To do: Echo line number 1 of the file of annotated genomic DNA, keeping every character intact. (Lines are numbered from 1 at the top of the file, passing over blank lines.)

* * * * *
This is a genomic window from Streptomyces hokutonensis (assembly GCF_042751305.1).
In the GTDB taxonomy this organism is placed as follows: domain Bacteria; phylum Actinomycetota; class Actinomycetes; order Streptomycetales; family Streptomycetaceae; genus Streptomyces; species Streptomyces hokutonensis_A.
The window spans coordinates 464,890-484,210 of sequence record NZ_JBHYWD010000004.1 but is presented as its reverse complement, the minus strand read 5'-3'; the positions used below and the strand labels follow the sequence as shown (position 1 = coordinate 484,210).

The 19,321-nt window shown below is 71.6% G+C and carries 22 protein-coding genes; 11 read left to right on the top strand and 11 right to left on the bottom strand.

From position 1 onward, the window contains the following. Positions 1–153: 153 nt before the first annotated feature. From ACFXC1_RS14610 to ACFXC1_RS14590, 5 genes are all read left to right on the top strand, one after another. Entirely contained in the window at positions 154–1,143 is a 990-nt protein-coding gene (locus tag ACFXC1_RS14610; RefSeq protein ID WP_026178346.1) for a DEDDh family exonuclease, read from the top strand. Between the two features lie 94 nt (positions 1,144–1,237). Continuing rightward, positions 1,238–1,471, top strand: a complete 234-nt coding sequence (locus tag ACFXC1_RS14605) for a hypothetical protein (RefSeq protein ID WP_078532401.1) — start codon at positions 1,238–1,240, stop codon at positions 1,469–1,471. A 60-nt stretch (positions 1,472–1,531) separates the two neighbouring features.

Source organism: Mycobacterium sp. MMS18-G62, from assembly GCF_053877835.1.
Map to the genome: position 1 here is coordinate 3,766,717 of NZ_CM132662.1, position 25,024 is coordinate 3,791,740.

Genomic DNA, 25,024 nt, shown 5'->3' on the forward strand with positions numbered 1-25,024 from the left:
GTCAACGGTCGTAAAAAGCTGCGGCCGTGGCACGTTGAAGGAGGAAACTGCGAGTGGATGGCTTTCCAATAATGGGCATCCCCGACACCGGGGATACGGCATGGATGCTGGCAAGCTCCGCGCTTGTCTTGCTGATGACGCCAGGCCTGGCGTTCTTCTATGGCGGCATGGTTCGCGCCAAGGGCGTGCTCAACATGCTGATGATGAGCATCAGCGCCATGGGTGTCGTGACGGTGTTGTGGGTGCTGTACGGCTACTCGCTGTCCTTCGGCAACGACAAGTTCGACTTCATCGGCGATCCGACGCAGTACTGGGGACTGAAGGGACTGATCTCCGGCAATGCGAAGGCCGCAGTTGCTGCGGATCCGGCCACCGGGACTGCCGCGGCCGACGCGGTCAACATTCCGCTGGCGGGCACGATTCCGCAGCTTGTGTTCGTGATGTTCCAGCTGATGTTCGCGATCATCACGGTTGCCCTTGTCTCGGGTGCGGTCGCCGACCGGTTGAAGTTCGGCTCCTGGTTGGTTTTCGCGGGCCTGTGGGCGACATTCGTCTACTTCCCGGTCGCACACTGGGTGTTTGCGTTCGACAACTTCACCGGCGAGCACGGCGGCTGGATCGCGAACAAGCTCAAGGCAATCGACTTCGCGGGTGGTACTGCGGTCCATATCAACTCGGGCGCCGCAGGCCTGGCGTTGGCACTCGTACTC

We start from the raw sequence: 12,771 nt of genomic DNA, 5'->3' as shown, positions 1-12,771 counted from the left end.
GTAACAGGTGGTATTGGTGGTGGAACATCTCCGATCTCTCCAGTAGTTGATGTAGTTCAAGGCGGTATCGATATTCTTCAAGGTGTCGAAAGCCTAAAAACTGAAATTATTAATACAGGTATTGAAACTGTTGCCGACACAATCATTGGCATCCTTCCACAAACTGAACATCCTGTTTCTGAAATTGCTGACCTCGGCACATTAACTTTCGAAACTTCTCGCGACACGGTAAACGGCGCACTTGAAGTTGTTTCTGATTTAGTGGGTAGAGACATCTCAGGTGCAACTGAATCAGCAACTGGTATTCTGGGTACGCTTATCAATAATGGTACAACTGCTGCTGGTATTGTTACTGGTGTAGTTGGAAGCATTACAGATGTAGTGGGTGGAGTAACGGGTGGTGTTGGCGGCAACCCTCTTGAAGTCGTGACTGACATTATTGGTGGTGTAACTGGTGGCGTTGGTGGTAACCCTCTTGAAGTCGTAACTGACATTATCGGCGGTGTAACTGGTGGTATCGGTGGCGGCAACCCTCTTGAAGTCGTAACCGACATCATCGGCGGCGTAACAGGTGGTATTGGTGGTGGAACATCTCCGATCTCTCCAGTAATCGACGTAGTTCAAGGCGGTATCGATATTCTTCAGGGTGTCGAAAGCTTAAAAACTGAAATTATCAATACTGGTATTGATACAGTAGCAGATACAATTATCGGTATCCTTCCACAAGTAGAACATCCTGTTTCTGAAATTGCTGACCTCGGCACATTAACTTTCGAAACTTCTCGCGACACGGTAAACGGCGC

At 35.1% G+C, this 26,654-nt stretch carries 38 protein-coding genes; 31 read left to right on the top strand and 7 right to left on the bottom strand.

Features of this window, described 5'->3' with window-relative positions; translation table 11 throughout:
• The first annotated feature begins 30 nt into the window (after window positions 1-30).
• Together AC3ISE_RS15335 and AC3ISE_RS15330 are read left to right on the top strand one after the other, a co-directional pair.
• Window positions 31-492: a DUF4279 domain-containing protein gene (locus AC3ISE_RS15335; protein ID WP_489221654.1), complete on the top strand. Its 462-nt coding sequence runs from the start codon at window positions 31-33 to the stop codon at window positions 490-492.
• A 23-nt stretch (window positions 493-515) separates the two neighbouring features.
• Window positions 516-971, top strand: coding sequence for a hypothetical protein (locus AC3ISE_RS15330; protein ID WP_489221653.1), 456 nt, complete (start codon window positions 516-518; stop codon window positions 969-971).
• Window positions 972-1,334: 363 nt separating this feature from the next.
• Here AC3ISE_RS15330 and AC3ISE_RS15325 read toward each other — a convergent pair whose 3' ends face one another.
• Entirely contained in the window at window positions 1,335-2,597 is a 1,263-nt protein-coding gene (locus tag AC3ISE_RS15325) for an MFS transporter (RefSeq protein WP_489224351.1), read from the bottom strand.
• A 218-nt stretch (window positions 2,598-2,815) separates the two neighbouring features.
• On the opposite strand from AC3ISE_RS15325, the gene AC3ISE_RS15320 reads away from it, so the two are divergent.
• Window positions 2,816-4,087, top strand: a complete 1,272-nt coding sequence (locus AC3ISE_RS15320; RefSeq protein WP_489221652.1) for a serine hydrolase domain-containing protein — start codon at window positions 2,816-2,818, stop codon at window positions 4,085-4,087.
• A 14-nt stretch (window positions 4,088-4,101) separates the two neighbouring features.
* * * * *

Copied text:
This is a genomic window from Streptomyces hokutonensis (assembly GCF_042751305.1).